- At least 20 killed in violence across the country
- Powerful blast rocks Aleppo, opposition groups report
- Syrian authorities foil suicide bombing, SANA reports
- Syria sends letters to the U.N. citing the escalation of terrorist attacks
A powerful explosion rocked Aleppo, Syria's most populous city, late Friday, killing a guard at an office of President Bashar al-Assad's ruling Baath Party, opposition groups reported.
The cause of the blast was not immediately known. Heavy gunfire was heard in its aftermath, the UK-based Syrian Observatory for Human Rights reported.
Earlier, Syrian authorities foiled a suicide bombing in the city, state media said.
The action comes a day after suicide attackers killed dozens in the capital of Damascus, a strike that heightened tensions in a country caught in the grip of a popular uprising.
Authorities "intercepted a stolen booby-trapped minibus" that an attacker tried to detonate in Aleppo's densely populated neighborhood of al-Shaar, the state-run Syrian Arab News Agency reported.
A SANA correspondent quoted a source in Aleppo province as saying that "competent authorities intercepted the terrorist after he hit two policemen, then he blew himself up with an explosive belt, killing himself," the news agency said. The source said that authorities searching the minibus found four tanks with "a big quantity of explosives."
An initial state TV report said the forces killed the bomber before he detonated his vehicle carrying 1,200 kilograms, or 2,645 pounds of explosives.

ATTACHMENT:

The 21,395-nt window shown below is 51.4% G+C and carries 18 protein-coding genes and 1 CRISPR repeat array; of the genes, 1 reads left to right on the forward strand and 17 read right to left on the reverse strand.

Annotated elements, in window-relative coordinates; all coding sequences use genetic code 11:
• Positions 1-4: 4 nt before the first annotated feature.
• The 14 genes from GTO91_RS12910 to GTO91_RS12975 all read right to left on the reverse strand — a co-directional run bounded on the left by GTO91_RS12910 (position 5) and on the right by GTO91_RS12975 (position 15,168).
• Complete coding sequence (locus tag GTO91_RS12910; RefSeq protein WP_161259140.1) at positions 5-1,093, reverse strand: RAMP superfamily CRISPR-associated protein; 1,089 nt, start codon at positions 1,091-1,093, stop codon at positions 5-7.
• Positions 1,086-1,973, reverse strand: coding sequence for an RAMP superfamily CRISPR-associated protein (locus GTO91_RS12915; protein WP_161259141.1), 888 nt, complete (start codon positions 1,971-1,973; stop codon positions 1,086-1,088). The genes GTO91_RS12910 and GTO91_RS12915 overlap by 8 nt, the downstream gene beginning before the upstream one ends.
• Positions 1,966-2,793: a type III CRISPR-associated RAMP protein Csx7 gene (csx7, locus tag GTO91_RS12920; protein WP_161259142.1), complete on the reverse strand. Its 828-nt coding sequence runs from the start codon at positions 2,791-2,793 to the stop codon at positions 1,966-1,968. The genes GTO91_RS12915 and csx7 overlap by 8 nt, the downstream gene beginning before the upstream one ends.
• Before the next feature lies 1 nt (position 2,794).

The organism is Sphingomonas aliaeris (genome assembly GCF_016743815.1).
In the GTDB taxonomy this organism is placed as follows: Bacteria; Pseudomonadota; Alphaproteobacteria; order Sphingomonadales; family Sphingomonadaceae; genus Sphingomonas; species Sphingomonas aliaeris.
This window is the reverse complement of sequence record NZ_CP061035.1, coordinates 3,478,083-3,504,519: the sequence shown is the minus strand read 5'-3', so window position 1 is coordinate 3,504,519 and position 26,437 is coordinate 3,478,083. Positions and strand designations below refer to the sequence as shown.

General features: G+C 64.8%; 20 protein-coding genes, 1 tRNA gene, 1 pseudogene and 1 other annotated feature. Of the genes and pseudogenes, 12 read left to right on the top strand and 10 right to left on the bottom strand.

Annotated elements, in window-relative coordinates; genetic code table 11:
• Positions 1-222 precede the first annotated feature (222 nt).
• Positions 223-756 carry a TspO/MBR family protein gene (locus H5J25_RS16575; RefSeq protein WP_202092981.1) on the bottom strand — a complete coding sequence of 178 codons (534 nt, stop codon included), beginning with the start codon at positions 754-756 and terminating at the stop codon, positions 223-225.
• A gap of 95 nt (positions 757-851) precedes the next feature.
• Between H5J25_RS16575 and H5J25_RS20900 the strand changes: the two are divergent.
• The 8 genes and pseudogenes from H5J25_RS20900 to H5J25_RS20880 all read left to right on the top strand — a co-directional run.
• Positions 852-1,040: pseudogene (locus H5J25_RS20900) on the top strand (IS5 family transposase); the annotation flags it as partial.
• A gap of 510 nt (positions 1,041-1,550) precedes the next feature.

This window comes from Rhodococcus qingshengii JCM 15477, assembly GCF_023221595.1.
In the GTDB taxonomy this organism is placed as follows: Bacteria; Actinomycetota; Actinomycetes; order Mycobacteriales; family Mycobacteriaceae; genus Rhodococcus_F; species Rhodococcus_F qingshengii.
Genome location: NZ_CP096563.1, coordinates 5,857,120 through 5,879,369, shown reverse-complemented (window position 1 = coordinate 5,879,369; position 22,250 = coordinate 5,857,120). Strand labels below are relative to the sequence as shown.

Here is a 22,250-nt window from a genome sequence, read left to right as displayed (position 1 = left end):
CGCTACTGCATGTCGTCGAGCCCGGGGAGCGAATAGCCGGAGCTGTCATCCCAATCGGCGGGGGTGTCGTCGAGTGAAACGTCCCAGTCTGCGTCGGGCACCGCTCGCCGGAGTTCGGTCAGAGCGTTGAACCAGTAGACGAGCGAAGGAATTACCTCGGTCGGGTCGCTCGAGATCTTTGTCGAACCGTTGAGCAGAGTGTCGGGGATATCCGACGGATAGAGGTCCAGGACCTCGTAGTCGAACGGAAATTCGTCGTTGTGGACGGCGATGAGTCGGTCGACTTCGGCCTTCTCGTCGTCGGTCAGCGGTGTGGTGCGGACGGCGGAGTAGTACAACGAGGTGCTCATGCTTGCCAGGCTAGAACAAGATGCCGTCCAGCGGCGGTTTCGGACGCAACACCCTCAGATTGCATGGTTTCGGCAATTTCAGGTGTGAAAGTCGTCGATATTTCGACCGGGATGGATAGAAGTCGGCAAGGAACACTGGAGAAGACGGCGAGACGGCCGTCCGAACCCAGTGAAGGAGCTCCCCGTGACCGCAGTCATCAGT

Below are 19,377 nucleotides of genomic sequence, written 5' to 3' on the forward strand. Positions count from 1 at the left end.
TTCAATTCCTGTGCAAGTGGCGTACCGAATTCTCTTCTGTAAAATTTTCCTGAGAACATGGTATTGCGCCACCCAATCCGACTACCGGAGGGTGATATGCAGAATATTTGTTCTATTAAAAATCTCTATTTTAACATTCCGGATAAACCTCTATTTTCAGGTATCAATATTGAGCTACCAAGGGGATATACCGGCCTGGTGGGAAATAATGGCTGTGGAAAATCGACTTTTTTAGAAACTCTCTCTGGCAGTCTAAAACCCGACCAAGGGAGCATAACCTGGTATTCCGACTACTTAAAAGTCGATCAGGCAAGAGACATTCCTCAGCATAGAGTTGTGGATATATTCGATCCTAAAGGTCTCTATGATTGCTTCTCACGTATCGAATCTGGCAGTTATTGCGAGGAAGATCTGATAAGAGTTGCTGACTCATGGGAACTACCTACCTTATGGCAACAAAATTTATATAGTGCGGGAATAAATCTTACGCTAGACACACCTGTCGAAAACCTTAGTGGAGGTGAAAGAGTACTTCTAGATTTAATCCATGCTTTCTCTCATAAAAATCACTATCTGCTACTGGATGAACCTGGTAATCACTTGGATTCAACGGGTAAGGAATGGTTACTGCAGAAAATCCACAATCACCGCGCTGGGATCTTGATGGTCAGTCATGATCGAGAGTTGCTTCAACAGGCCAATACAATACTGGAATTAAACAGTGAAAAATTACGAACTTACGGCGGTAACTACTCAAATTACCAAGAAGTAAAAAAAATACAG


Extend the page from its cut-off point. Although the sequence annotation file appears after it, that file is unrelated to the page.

Damascus and Aleppo have been the scene of a flurry of attacks in recent months. Aleppo, a commercial center and long a bastion of support for al-Assad, had been largely spared in Syria's 14 months of bloody uprising. But recent protests and violence there could signal a significant shift.
Elsewhere Friday, a number of explosions were reported in cities across the country, including four in Daraa and several in Hama, according to the Local Coordination Committees of Syria, an opposition group.
At least 20 people, including the Aleppo security guard, were killed across the country, the Syrian Observatory for Human Rights said.
Syria's foreign ministry underscored the urban violence in identical letters to U.N. Secretary-General Ban Ki-moon and U.N. Security Council President Agshin Mehdiyev, who is the Azerbaijani ambassador to the United Nations.
The letters said that Damascus, Aleppo and other Syrian cities "witnessed several terrorist bombings over the last weeks" that left dozens of innocent people dead, the state-run news agency reported.
The letters said the country is facing "terrorist" assaults spearheaded by groups that get arms and money from entities encouraging the actions.
The letters said the "armed terrorist groups" are violating international envoy Kofi Annan's peace plan and attacked a convoy from the U.N. observer team Wednesday in Daraa province. There were no injuries in that bombing attack. Maj. Gen. Robert Mood, the head of the observer team, was in the convoy.
"Syria will move forward to combat terrorism and defend its people and sovereignty and preserve security and stability in it," the letters said.
Syria blames "terrorists" for the attacks, the term it uses to describe the opposition and rationalize security forces' crackdown. Some analysts said the attacks raise concerns about the presence of jihadist elements in Syria, noting Thursday's Damascus strikes resemble suicide car bombings during the sectarian violence in Iraq in the past decade.